Tom Heintjes: Hello, and welcome back to another episode of the Economy Matters podcast. I'm Tom Heintjes, managing editor of the Atlanta Fed's Economy Matters magazine. Today we're visited by Pat Higgins, an economist here at the Atlanta Fed. Pat is the mastermind, I'll say, behind GDPNow, which is a tool that provides a real-time snapshot of gross domestic product. With all the attention on GDP—well, there's always a lot of attention on GDP, but especially these days—I asked Pat to join us on the podcast to discuss GDP and, more specifically, GDPNow's snapshots of GDP growth, or lack of growth, whatever the case may be. Thanks for being here today, Pat—it's good to have you back on.
Pat Higgins: Thank you, Tom.
The Atlanta Fed's Pat Higgins. Photo by Ted Pio Roda
Heintjes: Pat, so far I've avoided using the word "forecast" because I know GDPNow, as impressive as it is, is not a crystal ball. Am I right to avoid saying "forecast"? And can you distinguish between what GDPNow depicts and a forecast?
Higgins: Thank you, Tom. I would say the terminology around economic prognostications is probably loose enough to allow the numbers generated by GDPNow to be called either "forecasts" or something similar, like "economic projections." I guess one might quibble with calling GDPNow's estimates for a quarter that has recently ended a "forecast," since it is making a prediction about something that has already occurred in the recent past. But the more important distinction is that unlike economist surveys, GDPNow does not incorporate any subjective adjustments based on developments or factors that fall outside of the scope of the model. So it probably does make sense to call the headline numbers from GDPNow either a "model" or a "model-based forecast," or something similar to that. Whichever terminology you prefer, you are right that GDPNow is not a crystal ball. It tends to become more accurate as it approaches the official GDP release date, but that is definitely not always the case.
Heintjes: That's a great distinction—thank you for making it. Pat, can you briefly discuss the mechanics of GDPNow, keeping in mind that you're not talking to a fellow economist? How does it work over the course of a quarter, and what do we typically see over the course of a quarter, in terms of the run-up to the official, final GDP number the Bureau of Economic Analysis puts out?
Higgins: Perhaps the best way—or the easiest way—to convey how GDPNow works is with an example, and so I'll describe how it handles consumer spending—or the official name, "personal consumption expenditures"—which is the largest GDP subcomponent in the sense that it comprised nearly 70 percent of last year's $23 trillion in US gross domestic product. After the BEA releases June data on consumer spending on the last business day of what's currently July, GDPNow will initiate its forecast for third-quarter consumer spending growth. However, the model won't actually have any data at all on consumer spending for July through September of this quarter, and its forecast is going to depend on how it projects the data to come in for each of these three months based on recent macroeconomic data trends and its statistical forecasting equations. Before the BEA releases its estimate of July consumer spending, which will come out on August 26, there will be released data related to that on auto sales at the beginning of the month, and on retail sales, which will come out in the middle of the month. GDPNow will update its forecast of consumer spending based on each of those two data points. Although it won't exactly be able to get those parts of personal consumption expenditures exactly right, it will get a lot closer, typically, than it would without having that data. And that same pattern will apply exactly the same way to August and September—it will get some of the data, except by the end of the quarter it won't actually have services spending or consumer spending when it makes its final forecast in late October. It will have a lot of the data that will come in that's related to consumer spending, but not all of it—and in that sense, it's not surprising that GDPNow gets more accurate on that subcomponent than it does on some others—at the end of the quarter than it does the beginning, certainly.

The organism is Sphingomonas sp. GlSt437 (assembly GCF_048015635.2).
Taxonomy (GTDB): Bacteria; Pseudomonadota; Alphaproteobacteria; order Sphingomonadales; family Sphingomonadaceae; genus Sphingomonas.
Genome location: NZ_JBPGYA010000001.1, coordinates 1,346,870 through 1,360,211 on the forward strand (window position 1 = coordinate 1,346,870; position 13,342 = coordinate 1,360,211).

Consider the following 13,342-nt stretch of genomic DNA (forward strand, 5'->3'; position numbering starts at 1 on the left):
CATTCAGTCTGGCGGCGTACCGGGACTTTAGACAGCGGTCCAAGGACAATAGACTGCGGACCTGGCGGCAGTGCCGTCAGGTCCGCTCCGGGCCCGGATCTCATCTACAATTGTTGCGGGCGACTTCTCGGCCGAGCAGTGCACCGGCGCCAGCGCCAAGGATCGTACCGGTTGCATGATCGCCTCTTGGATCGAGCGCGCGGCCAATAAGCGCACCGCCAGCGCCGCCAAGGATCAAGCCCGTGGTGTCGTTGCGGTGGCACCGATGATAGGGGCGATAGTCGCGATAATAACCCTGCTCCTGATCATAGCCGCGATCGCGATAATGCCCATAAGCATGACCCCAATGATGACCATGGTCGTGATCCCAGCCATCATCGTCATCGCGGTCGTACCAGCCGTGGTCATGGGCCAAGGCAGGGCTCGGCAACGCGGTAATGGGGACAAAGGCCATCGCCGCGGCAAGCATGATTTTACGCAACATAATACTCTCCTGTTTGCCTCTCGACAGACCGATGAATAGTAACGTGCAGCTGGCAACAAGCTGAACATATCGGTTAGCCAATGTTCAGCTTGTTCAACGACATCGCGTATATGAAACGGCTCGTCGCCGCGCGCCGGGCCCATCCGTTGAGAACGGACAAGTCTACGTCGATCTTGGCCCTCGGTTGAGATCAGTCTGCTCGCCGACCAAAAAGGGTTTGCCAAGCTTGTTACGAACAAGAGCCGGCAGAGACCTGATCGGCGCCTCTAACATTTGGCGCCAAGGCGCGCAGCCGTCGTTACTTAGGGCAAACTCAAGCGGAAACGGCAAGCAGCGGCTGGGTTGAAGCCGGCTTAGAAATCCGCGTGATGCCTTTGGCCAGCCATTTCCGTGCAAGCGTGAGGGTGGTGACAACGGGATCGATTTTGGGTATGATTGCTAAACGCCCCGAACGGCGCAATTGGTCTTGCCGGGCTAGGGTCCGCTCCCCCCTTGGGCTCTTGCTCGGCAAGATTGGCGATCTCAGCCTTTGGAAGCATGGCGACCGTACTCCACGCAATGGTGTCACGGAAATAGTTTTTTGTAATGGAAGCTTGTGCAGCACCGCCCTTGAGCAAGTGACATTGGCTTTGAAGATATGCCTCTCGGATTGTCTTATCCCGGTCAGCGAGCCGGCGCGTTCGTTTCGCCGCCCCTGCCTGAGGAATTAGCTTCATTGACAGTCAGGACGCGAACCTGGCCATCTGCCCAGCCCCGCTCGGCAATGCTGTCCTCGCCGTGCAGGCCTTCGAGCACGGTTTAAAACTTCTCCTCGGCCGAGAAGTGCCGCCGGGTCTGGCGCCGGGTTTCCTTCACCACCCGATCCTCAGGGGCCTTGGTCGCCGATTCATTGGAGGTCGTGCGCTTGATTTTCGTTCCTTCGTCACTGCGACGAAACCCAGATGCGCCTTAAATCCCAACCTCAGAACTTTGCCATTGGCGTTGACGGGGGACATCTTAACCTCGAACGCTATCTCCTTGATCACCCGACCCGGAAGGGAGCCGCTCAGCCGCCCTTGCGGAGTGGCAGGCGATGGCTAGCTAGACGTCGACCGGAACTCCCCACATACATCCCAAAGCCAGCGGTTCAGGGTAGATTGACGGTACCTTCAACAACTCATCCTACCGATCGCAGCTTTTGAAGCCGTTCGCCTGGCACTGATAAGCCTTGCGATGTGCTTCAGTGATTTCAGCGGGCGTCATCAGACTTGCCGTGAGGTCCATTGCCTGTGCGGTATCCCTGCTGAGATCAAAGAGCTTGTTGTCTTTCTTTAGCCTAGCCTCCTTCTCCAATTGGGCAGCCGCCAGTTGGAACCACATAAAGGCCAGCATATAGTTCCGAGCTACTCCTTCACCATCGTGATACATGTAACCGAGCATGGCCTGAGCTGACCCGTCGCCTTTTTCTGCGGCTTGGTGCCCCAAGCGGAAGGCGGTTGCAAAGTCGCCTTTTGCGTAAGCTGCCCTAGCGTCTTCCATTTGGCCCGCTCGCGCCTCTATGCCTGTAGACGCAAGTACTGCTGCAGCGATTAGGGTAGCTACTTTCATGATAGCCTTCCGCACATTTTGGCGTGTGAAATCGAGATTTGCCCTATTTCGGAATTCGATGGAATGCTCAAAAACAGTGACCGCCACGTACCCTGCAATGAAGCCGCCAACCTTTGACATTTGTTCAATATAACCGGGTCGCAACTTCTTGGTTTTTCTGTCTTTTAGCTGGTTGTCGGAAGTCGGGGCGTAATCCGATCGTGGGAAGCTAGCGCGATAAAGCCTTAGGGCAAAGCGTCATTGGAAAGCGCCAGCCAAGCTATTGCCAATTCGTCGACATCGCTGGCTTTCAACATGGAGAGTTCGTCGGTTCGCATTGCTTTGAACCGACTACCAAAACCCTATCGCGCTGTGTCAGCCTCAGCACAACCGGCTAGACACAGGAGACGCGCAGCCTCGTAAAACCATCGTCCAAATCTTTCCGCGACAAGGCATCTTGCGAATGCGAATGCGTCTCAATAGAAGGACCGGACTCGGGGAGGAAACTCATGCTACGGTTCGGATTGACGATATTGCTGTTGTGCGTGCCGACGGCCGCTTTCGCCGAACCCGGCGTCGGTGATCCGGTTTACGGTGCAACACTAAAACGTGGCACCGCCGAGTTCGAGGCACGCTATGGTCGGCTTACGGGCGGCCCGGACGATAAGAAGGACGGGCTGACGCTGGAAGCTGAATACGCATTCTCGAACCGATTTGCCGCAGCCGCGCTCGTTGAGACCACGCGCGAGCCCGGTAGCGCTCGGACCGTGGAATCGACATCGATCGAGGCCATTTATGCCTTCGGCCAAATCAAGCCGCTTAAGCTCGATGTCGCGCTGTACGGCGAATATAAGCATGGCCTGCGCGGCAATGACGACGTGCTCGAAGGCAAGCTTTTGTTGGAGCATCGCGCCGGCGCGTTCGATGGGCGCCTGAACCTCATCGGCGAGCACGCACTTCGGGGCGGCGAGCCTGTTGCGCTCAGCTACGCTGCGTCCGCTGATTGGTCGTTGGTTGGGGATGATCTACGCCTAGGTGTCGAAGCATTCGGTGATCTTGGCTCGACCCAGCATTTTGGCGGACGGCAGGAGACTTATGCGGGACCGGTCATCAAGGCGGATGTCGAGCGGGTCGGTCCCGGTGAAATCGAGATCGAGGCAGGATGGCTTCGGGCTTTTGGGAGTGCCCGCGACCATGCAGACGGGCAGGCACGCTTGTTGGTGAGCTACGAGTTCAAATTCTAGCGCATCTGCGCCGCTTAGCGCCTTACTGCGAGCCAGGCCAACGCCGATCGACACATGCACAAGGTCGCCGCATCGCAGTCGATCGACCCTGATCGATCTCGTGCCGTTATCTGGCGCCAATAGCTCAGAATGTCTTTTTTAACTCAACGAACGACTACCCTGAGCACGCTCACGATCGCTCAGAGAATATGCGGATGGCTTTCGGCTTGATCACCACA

Heintjes: I should note for listeners that we're having this conversation in very late July, which is the data we're seeing right now. And I want to ask you about the other subcomponents of GDPNow.
Higgins: For the other subcomponents of GDP, there actually isn't monthly data exactly like there is for consumer spending. So those subcomponents are probably a little more indirectly related to the source data than consumer spending. But I would say the methodology is fairly similar, for the most part. There are some examples—like nonresidential investment, and research and development, and other intellectual property products—where the first estimate is actually going to be based on judgmental trends from the BEA that GDPNow is never going to have any data on. For that subcomponent, it's not really surprising that that initial forecast it makes is generally not too dissimilar from the final forecast it makes, since it's really not getting a lot of intermediate data over the next three months. But for the other subcomponents, it's something sort of in between those—the consumption and intellectual property products cases—where it gets a lot of related data but not as closely related as consumer spending, but the numbers definitely do change. So essentially what happens is, GDPNow makes a forecast for the data that's related to GDP subcomponents. If the data comes in stronger than the model anticipated, the forecast goes up, and if it comes in weaker, then the forecast goes down, essentially. That always happens every quarter, essentially.